SHANGHAI (Reuters) - China's state television accused foreign carmakers of charging domestic customers more for repair costs than in other markets, singling out Audi, Subaru and Jaguar Land Rover, in the latest of a series of programmes targeting foreign companies.
The investigative report by China Central Television (CCTV), aired on Wednesday evening, also said that many of the foreign auto makers' dealers were reluctant to repair parts, often insisting on more expensive replacements.
The programme said it was based on interviews with customers and workers at service workshops designated by foreign automakers.
It cited a tail door for a Land Rover model as being sold at around 24,100 yuan (S$4,960) at an official service shop, compared with 8,500 yuan in the black market. It did not give a comparative price in other countries or specify what it meant by the black market.
"By setting ridiculously high prices, China has become the'treasure bowl' for global carmakers," the report said, adding foreign auto makers were abusing their monopoly of sales channels.
It noted, however, that import and other duties were partly responsible for pushing up prices.
Responding to the CCTV report, Jaguar Land Rover, owned by India's Tata Motors, said its pricing was in line with Chinese regulations.
"As to the component maintenance cost with imported vehicles, JLR China has been strictly abiding by relevant laws and regulations in China, and has determined pricing with consideration of market conditions," Jaguar Land Rover (JLR) China said in a statement sent via e-mail message to Reuters.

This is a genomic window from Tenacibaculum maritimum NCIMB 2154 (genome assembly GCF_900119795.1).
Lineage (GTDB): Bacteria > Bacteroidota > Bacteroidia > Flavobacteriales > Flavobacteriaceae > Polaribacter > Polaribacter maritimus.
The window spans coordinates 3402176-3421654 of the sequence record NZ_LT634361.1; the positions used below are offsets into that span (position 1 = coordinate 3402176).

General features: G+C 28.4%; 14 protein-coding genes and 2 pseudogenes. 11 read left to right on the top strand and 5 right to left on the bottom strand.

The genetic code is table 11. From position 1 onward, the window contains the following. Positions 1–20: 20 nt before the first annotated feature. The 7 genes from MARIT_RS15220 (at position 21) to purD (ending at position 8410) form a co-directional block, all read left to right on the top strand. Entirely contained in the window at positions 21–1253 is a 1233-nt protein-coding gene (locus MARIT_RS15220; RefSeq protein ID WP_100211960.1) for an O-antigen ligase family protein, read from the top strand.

A spokesman at Subaru in Tokyo, the automaker unit of Fuji Heavy Industries Ltd, declined to comment about the CCTV report. Officials at Audi, owned by German automaker Volkswagen AG, said they were looking at issuing a statement later in the day.
The report coincides with a crackdown by the Chinese authorities on what they perceive to be inflated prices and monopolistic behaviour by companies.
The China Automobile Dealers Association told Reuters in August that its officials were collecting data on the price of all foreign cars sold in the country for the National Development and Reform Commission, one of China's price regulators.
CCTV often airs programmes targeting well-known global companies. Earlier this year, it accused Apple Inc. and Samsung Electronics Co. of unfair service practices, and Starbucks Corp for over charging.
The accuracy of some of the broadcaster's recent reports has, however, been called into question.
Last week, China's state tax bureau said a legal misunderstanding was behind the tussle between property developers and CCTV after the state broadcaster reported that the companies owe massive sums in unpaid land taxes.
The State Administration of Taxation did not directly name CCTV but said "estimates" of huge amounts of unpaid land appreciation taxes were not accurate.
Many bloggers on Sina Weibo, China's version of Twitter, said the foreign carmakers were justified in charging higher prices and the issue of higher taxes could not be ignored.
"Even though they charge so much, they sell so well," wrote a blogger who goes by the name "First Sunlight".
"If they charge reasonable prices, our domestic companies will go bankrupt. They have the ability to charge high prices."